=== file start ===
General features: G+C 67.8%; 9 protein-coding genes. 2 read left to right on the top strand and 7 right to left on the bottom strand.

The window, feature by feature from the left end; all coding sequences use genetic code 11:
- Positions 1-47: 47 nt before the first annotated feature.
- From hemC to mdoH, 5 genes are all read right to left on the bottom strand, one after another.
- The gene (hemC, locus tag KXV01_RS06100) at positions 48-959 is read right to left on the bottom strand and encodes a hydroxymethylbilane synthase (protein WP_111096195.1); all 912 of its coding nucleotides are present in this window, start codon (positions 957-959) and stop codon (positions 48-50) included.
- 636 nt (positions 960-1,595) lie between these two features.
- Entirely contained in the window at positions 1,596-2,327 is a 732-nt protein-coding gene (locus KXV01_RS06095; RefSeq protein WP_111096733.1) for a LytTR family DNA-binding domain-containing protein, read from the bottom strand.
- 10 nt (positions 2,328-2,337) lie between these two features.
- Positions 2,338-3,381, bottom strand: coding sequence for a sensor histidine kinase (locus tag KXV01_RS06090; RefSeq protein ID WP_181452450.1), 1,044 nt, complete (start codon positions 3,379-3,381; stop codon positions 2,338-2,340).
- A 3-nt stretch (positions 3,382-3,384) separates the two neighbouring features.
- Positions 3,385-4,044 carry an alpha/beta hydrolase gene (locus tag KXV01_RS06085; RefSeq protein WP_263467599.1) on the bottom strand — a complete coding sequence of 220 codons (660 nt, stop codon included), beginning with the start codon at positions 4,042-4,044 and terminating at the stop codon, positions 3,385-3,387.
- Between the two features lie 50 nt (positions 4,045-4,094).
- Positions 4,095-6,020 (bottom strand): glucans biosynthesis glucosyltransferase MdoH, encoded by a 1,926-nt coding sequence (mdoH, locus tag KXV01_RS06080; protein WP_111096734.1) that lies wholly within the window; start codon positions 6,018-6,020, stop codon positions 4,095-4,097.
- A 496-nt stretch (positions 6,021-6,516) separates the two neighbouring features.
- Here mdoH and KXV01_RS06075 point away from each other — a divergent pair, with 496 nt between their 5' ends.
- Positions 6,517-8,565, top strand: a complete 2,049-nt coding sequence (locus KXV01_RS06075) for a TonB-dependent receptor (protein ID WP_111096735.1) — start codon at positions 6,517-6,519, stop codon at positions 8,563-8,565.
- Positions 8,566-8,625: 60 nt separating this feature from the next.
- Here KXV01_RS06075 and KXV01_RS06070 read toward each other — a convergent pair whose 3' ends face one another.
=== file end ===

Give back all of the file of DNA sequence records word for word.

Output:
General features: G+C 67.8%; 9 protein-coding genes. 2 read left to right on the top strand and 7 right to left on the bottom strand.

The window, feature by feature from the left end; all coding sequences use genetic code 11:
- Positions 1-47: 47 nt before the first annotated feature.
- From hemC to mdoH, 5 genes are all read right to left on the bottom strand, one after another.
- The gene (hemC, locus tag KXV01_RS06100) at positions 48-959 is read right to left on the bottom strand and encodes a hydroxymethylbilane synthase (protein WP_111096195.1); all 912 of its coding nucleotides are present in this window, start codon (positions 957-959) and stop codon (positions 48-50) included.
- 636 nt (positions 960-1,595) lie between these two features.
- Entirely contained in the window at positions 1,596-2,327 is a 732-nt protein-coding gene (locus KXV01_RS06095; RefSeq protein WP_111096733.1) for a LytTR family DNA-binding domain-containing protein, read from the bottom strand.
- 10 nt (positions 2,328-2,337) lie between these two features.
- Positions 2,338-3,381, bottom strand: coding sequence for a sensor histidine kinase (locus tag KXV01_RS06090; RefSeq protein ID WP_181452450.1), 1,044 nt, complete (start codon positions 3,379-3,381; stop codon positions 2,338-2,340).
- A 3-nt stretch (positions 3,382-3,384) separates the two neighbouring features.
- Positions 3,385-4,044 carry an alpha/beta hydrolase gene (locus tag KXV01_RS06085; RefSeq protein WP_263467599.1) on the bottom strand — a complete coding sequence of 220 codons (660 nt, stop codon included), beginning with the start codon at positions 4,042-4,044 and terminating at the stop codon, positions 3,385-3,387.
- Between the two features lie 50 nt (positions 4,045-4,094).
- Positions 4,095-6,020 (bottom strand): glucans biosynthesis glucosyltransferase MdoH, encoded by a 1,926-nt coding sequence (mdoH, locus tag KXV01_RS06080; protein WP_111096734.1) that lies wholly within the window; start codon positions 6,018-6,020, stop codon positions 4,095-4,097.
- A 496-nt stretch (positions 6,021-6,516) separates the two neighbouring features.
- Here mdoH and KXV01_RS06075 point away from each other — a divergent pair, with 496 nt between their 5' ends.
- Positions 6,517-8,565, top strand: a complete 2,049-nt coding sequence (locus KXV01_RS06075) for a TonB-dependent receptor (protein ID WP_111096735.1) — start codon at positions 6,517-6,519, stop codon at positions 8,563-8,565.
- Positions 8,566-8,625: 60 nt separating this feature from the next.
- Here KXV01_RS06075 and KXV01_RS06070 read toward each other — a convergent pair whose 3' ends face one another.